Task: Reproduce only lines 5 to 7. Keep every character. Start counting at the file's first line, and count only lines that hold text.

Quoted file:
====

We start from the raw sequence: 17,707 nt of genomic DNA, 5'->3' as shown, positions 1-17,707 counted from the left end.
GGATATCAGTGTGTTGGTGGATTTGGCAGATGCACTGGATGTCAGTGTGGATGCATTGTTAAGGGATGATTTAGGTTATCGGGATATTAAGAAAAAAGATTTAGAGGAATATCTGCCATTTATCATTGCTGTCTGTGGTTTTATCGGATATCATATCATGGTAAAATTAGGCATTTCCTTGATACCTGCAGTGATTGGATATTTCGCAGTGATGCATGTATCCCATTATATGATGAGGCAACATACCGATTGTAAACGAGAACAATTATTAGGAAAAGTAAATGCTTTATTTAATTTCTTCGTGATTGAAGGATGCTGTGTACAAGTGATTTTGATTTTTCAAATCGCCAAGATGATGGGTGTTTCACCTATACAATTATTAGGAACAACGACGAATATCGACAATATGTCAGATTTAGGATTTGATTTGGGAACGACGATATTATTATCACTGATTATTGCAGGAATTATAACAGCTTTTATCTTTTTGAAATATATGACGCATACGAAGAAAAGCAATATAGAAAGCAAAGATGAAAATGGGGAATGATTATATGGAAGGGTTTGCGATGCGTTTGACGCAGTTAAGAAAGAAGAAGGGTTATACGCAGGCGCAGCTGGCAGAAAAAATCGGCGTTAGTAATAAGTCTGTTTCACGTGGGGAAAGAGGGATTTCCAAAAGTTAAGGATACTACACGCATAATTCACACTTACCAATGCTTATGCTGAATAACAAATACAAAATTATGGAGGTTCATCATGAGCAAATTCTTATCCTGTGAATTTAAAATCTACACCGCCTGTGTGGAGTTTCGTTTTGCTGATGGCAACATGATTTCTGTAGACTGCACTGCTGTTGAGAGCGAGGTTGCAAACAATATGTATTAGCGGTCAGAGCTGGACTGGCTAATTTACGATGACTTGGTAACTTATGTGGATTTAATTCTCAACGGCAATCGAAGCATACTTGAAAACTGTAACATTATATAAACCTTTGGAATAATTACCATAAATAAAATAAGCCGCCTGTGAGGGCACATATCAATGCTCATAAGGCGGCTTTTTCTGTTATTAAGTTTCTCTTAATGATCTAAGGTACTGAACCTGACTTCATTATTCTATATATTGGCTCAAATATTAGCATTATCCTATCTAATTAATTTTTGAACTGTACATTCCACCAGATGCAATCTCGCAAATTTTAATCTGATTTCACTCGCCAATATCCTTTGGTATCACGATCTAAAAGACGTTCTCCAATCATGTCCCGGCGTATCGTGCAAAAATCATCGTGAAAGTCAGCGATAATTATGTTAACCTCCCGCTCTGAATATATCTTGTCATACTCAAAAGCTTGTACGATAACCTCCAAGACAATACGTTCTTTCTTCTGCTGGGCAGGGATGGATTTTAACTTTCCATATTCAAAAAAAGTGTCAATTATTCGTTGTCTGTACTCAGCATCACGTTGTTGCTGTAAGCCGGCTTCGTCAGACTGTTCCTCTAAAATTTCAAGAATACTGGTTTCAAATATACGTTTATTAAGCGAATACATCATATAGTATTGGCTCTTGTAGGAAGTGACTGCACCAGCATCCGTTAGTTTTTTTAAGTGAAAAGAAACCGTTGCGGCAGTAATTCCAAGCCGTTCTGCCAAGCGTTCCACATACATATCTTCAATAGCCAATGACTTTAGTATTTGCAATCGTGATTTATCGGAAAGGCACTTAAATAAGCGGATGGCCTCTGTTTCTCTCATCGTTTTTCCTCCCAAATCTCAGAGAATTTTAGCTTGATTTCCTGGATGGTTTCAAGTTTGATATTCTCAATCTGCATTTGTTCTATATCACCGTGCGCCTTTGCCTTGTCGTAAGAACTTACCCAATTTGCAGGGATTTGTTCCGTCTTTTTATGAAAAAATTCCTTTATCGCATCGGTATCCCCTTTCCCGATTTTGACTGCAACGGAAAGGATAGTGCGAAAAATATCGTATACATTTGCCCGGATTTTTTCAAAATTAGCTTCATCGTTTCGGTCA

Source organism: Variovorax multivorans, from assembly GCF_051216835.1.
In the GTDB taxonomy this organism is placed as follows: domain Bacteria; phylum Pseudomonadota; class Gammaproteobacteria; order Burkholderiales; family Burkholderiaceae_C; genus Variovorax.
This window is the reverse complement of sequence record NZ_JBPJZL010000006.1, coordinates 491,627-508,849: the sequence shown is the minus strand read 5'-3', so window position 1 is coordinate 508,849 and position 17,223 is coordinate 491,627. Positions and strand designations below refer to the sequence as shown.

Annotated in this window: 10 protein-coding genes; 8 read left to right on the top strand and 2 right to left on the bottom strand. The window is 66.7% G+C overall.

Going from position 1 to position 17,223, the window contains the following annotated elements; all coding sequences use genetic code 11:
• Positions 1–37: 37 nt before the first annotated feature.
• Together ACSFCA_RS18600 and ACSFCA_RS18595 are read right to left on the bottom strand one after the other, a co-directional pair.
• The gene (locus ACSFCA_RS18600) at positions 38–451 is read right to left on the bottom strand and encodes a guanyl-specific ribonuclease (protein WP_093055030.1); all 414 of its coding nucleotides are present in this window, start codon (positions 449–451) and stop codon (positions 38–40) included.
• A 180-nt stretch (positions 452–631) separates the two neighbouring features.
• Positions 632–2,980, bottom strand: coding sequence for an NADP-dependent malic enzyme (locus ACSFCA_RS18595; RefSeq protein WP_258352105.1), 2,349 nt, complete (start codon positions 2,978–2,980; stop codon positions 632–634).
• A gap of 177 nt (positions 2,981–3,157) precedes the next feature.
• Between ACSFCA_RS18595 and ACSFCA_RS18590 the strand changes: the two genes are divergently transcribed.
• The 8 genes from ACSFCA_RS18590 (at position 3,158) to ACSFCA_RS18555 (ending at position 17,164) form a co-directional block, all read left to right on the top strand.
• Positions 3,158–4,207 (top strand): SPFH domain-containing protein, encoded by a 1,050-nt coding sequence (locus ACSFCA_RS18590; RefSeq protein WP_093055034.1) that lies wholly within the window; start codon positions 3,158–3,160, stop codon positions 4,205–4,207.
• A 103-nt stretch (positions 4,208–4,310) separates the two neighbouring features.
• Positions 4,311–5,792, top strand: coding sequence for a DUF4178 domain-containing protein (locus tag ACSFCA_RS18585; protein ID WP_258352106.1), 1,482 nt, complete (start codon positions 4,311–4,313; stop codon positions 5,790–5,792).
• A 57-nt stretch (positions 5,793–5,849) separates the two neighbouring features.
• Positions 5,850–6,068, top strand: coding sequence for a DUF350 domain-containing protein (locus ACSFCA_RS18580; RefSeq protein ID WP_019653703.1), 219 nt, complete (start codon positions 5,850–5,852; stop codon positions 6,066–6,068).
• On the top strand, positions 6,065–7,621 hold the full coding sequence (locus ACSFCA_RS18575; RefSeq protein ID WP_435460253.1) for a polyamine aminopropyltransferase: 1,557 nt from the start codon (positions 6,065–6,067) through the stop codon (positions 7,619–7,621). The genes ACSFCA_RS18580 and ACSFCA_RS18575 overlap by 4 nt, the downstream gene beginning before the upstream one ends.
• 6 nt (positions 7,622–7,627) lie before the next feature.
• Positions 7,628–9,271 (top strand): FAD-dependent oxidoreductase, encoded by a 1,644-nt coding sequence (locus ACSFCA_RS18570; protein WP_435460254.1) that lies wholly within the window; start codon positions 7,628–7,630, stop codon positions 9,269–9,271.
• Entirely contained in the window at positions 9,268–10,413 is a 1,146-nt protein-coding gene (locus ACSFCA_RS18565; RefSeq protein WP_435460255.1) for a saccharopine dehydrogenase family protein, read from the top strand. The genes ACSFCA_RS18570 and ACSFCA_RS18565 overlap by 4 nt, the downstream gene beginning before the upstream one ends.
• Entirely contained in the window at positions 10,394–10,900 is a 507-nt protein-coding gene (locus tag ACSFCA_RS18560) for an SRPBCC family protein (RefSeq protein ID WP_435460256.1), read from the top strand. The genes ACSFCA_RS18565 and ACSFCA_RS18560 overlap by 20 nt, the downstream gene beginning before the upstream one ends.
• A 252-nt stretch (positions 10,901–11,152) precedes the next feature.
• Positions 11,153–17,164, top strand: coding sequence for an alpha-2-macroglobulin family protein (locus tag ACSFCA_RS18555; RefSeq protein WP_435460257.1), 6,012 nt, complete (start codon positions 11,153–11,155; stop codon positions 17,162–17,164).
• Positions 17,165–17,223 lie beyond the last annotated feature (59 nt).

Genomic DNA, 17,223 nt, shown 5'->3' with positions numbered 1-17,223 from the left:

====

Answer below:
This window is the reverse complement of sequence record NZ_JBPJZL010000006.1, coordinates 491,627-508,849: the sequence shown is the minus strand read 5'-3', so window position 1 is coordinate 508,849 and position 17,223 is coordinate 491,627. Positions and strand designations below refer to the sequence as shown.

Annotated in this window: 10 protein-coding genes; 8 read left to right on the top strand and 2 right to left on the bottom strand. The window is 66.7% G+C overall.

Going from position 1 to position 17,223, the window contains the following annotated elements; all coding sequences use genetic code 11: